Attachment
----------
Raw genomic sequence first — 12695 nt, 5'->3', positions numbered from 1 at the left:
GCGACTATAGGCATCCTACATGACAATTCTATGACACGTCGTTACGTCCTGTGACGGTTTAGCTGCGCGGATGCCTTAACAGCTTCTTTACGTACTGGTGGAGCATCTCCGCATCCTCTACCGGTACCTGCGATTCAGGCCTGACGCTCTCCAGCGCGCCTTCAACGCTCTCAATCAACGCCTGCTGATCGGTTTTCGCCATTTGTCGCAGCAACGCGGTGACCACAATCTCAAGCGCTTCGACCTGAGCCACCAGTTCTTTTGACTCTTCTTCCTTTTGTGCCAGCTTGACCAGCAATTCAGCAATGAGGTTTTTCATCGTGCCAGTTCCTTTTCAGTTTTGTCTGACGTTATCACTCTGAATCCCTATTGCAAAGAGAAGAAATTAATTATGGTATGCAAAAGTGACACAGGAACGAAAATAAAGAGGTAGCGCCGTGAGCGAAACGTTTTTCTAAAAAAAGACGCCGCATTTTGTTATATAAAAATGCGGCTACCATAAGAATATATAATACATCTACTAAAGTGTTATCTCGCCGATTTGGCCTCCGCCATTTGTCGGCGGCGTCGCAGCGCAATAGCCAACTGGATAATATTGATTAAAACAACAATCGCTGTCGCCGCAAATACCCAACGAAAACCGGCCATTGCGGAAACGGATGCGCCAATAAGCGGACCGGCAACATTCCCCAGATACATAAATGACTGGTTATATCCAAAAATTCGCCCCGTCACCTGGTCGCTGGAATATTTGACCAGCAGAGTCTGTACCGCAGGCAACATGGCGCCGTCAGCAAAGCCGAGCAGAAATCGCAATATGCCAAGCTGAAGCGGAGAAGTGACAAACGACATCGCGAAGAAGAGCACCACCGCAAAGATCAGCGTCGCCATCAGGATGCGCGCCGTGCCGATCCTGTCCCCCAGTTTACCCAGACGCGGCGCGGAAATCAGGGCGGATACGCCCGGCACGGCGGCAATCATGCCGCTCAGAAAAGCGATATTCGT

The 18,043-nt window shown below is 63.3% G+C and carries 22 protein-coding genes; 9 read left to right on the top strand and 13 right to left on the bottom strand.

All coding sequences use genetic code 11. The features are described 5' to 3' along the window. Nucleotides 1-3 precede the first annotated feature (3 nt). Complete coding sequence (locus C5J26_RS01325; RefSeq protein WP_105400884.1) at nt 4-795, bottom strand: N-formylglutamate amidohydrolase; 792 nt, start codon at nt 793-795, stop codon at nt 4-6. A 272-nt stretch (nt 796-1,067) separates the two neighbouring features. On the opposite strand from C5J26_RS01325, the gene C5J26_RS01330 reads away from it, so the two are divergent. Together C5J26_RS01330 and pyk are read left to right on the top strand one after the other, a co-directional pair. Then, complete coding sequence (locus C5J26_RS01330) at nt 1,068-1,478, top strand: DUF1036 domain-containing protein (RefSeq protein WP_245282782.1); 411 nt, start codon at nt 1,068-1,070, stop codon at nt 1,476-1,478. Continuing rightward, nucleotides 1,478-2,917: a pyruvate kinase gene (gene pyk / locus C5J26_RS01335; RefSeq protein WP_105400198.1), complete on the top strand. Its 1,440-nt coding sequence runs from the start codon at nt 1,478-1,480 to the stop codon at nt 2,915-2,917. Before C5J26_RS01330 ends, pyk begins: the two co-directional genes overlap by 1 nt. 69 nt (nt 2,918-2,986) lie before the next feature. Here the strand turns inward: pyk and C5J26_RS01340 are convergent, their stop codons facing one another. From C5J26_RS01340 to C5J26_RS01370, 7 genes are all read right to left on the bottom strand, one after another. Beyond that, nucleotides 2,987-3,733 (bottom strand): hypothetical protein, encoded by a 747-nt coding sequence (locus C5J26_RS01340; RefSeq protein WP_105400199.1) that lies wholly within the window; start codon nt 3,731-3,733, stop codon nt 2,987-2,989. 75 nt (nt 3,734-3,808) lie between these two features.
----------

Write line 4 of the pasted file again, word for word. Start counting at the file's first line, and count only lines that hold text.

All coding sequences use genetic code 11. The features are described 5' to 3' along the window. Nucleotides 1-3 precede the first annotated feature (3 nt). Complete coding sequence (locus C5J26_RS01325; RefSeq protein WP_105400884.1) at nt 4-795, bottom strand: N-formylglutamate amidohydrolase; 792 nt, start codon at nt 793-795, stop codon at nt 4-6. A 272-nt stretch (nt 796-1,067) separates the two neighbouring features. On the opposite strand from C5J26_RS01325, the gene C5J26_RS01330 reads away from it, so the two are divergent. Together C5J26_RS01330 and pyk are read left to right on the top strand one after the other, a co-directional pair. Then, complete coding sequence (locus C5J26_RS01330) at nt 1,068-1,478, top strand: DUF1036 domain-containing protein (RefSeq protein WP_245282782.1); 411 nt, start codon at nt 1,068-1,070, stop codon at nt 1,476-1,478. Continuing rightward, nucleotides 1,478-2,917: a pyruvate kinase gene (gene pyk / locus C5J26_RS01335; RefSeq protein WP_105400198.1), complete on the top strand. Its 1,440-nt coding sequence runs from the start codon at nt 1,478-1,480 to the stop codon at nt 2,915-2,917. Before C5J26_RS01330 ends, pyk begins: the two co-directional genes overlap by 1 nt. 69 nt (nt 2,918-2,986) lie before the next feature. Here the strand turns inward: pyk and C5J26_RS01340 are convergent, their stop codons facing one another. From C5J26_RS01340 to C5J26_RS01370, 7 genes are all read right to left on the bottom strand, one after another. Beyond that, nucleotides 2,987-3,733 (bottom strand): hypothetical protein, encoded by a 747-nt coding sequence (locus C5J26_RS01340; RefSeq protein WP_105400199.1) that lies wholly within the window; start codon nt 3,731-3,733, stop codon nt 2,987-2,989. 75 nt (nt 3,734-3,808) lie between these two features.